Intel confirmed in a press release that Thunderbolt, "formerly codenamed 'Light Peak,'" is an "Intel-developed technology" that is "coming to market through a technical collaboration with Apple, and is available first on Apple's new line of MacBook Pro laptop computers."
The new specification accommodates faster, simpler connections between devices, acting as a next generation FireWire but with speeds of up to 10Gbps, which Intel points out is fast enough to transfer a full length, HD movie in less than 30 seconds or to backup an MP3 collection large enough to play nonstop for a year in just ten minutes.
That's 12 times faster than FireWire 800, and 20 times faster than USB 2.0. It's even twice as fast as Intel's USB 3.0 specification, which Apple hasn't adopted yet. Unlike just an upgrade to USB, however, Thunderbolt delivers the ability to daisy-chain multiple devices without using a hub.
New MacBook Pros support six devices, such as one display and five separate peripherals, turning the professional notebooks into flexible, high powered workstations for video editors and other professionals just as Apple gets ready to release its new edition of Final Cut Pro.
Already a standard interconnect
And rather than being an entirely new specification and port type, Thunderbolt's speed is based on Intel's PCI Express, a high speed serial interface typically exposed in desktop PCs as motherboard expansion slots (such as the Mac Pro, which features three x16 slots), but also appearing as Mini PCI Express cards (which is how Apple provides AirPort WiFi card support in the Mac Pro, iMac and its notebooks).
Apple's Thunderbolt pairs the PCI Express standard for a high speed interconnect with the existing Mini DisplayPort, using the same physical connection, adding a very high speed path for data without adding yet another port.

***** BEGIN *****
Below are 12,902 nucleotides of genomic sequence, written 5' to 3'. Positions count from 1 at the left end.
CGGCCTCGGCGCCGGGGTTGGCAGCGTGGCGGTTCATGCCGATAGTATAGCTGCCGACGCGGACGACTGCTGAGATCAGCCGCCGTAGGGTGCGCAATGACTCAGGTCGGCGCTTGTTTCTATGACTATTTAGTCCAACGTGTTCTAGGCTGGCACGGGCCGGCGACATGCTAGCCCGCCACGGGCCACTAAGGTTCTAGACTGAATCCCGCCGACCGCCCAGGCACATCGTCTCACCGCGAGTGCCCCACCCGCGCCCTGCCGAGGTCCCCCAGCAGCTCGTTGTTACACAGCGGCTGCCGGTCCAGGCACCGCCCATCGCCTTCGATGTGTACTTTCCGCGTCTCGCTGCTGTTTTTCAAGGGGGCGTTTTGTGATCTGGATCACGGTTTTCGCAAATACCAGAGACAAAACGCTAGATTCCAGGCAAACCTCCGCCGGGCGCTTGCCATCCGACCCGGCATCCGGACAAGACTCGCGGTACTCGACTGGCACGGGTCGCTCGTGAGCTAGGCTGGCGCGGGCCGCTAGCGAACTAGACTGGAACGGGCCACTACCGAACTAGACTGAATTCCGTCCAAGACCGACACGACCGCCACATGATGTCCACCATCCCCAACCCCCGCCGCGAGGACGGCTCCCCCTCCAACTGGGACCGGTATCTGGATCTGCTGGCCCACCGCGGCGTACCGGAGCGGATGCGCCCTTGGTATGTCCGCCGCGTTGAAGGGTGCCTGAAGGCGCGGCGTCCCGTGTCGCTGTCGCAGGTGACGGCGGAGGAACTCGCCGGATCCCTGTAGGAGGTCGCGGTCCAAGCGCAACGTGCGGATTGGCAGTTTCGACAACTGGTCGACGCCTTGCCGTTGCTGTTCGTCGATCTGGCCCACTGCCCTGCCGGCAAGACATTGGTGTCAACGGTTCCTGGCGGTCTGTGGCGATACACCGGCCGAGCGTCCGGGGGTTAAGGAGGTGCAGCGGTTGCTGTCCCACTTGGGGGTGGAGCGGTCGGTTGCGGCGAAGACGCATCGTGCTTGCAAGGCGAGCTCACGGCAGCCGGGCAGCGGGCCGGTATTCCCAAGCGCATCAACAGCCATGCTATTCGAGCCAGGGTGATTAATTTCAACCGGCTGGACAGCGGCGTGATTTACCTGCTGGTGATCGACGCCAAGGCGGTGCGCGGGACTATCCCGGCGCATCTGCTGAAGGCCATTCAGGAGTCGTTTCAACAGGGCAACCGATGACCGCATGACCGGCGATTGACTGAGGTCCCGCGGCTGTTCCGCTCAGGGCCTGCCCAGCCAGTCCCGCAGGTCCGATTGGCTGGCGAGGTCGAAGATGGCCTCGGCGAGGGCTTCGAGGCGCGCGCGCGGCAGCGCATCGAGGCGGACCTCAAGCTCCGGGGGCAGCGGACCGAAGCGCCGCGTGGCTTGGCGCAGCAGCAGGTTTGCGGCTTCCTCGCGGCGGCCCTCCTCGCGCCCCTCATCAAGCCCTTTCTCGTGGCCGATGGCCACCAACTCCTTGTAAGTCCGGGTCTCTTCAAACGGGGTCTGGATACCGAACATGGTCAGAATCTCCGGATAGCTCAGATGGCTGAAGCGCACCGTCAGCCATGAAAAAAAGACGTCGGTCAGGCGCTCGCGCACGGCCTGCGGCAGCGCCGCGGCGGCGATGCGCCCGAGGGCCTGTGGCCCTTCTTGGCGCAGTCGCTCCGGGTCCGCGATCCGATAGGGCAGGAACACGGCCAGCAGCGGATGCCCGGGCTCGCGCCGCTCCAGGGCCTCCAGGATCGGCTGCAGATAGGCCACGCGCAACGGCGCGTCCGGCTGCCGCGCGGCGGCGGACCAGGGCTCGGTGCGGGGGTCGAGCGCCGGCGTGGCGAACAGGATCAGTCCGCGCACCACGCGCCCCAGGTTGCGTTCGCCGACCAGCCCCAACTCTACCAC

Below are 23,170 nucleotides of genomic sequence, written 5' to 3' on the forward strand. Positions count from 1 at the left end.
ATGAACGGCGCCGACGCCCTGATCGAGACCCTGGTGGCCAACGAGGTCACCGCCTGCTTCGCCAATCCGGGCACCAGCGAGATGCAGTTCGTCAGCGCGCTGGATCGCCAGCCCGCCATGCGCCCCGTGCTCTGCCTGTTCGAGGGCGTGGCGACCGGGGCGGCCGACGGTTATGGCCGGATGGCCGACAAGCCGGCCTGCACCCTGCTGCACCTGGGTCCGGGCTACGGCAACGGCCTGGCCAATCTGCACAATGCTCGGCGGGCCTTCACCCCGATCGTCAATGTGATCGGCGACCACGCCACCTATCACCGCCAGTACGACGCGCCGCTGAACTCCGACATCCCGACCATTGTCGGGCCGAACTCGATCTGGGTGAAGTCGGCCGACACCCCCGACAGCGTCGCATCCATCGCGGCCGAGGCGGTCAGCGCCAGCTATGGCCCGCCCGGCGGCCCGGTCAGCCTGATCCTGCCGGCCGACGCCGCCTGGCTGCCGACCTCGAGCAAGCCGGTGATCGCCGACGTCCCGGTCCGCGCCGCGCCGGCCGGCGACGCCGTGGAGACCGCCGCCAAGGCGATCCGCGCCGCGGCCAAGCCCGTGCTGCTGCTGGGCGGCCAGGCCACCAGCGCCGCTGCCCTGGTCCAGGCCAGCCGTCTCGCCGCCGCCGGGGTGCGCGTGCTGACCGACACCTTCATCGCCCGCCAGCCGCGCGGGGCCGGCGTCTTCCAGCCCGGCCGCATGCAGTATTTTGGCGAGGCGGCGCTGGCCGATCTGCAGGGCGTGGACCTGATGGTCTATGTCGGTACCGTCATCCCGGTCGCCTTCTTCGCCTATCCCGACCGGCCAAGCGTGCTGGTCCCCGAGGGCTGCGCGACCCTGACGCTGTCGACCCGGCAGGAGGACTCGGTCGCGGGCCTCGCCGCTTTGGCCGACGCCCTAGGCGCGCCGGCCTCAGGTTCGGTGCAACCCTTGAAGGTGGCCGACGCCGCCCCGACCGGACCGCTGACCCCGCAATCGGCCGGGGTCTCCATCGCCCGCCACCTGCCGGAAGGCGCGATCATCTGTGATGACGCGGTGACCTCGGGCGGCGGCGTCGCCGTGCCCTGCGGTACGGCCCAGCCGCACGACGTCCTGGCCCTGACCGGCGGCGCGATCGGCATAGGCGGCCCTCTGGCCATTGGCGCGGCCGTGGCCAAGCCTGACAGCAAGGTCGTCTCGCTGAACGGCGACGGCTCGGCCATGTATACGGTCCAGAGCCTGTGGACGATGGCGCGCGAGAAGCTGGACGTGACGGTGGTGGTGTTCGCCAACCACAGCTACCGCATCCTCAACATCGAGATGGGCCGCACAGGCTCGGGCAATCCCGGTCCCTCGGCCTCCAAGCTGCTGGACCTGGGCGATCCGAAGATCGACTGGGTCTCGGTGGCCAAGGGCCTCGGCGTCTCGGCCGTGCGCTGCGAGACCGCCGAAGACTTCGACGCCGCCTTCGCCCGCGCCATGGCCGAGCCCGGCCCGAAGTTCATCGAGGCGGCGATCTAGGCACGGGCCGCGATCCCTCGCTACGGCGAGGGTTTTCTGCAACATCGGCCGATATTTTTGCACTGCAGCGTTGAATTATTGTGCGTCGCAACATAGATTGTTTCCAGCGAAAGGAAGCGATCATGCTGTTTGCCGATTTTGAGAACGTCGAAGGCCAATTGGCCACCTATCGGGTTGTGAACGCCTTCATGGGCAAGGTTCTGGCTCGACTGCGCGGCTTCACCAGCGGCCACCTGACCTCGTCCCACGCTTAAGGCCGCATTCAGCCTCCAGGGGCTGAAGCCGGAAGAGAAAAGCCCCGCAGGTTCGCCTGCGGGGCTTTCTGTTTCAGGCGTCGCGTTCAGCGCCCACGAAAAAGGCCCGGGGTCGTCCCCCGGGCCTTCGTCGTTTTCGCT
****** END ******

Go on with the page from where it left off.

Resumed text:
DisplayPort itself continues to support existing DisplayPort monitors as well as DVI/HDMI and VGA video output. But when connected to new Thunderbolt devices, it can support very high speed data transfers to devices such as RAID arrays.
FireWire smarts + USB economy
The specification also supports electrical power for bus-powered devices, and streams data in both directions with dual channel 10 GBPS speeds. Essentially, Thunderbolt is like a fast new FireWire but it's based upon Intel's PCI Express, which is already widely used as a peripheral controller.
This makes it both familiar and cheaper to support by drive and other device manufacturers. Further, Intel already includes PCI Express support in its mobile and desktop chipsets, so it's easy to add to new systems.
What's really new about Thunderbolt is Intel's switching technology that manages both high speed DisplayPort signals and high speed PCI Express signals on the same wire, something that the company is now building into a standard controller that will make the new Thunderbolt cabling system easy and affordable to adopt.
Bob Mansfield, Apple's senior vice president of Mac Hardware Engineering, said "we're thrilled to collaborate with Intel to bring the groundbreaking Thunderbolt technology to Mac users. With ultra-fast transfer speeds, support for high-resolution displays and compatibility with existing I/O technologies, Thunderbolt is a breakthrough for the entire industry and we think developers are going to have a blast with it."
Fast, cheap and flexible
Apple originally developed FireWire in the early 90s as a peer-to-peer high speed serial replacement for parallel SCSI, with the intention of delivering both fast disk access and streaming audio and video data. Intel later developed USB as a low speed serial peripheral standard.
Apple helped broaden adoption of USB by implementing it as the only serial port on the original iMac. However, Intel's release of USB 2.0 brought it into competition with FireWire on the low end, disrupting the adoption of FireWire with a port capable of fast enough basic external disk access, but incapable of supporting the point-to-point features of FireWire and susceptible to contention among devices that slow the entire bus.
While USB continued to become cheaper and ubiquitous, FireWire remained more expensive because devices that use it require more expensive and sophisticated controllers. Other standards for faster disk access have appeared, including External SATA, which Apple hasn't ever implemented.
By adding Thunderbolt to its MacBook Pros and other systems, Mac users will gain a new leap in disk access speeds and be able to connect to ultrafast new audio or video-centric break out boxes for professional use. The new standard should also be simple to implement at low cost.
Additionally, the PCI Express design of Thunderbolt makes it straightforward to add FireWire or USB interfaces to a device that is connected via Thunderbolt, eventually enabling Apple to drop other connectors from its equipment while still allowing users to continue to use their existing equipment.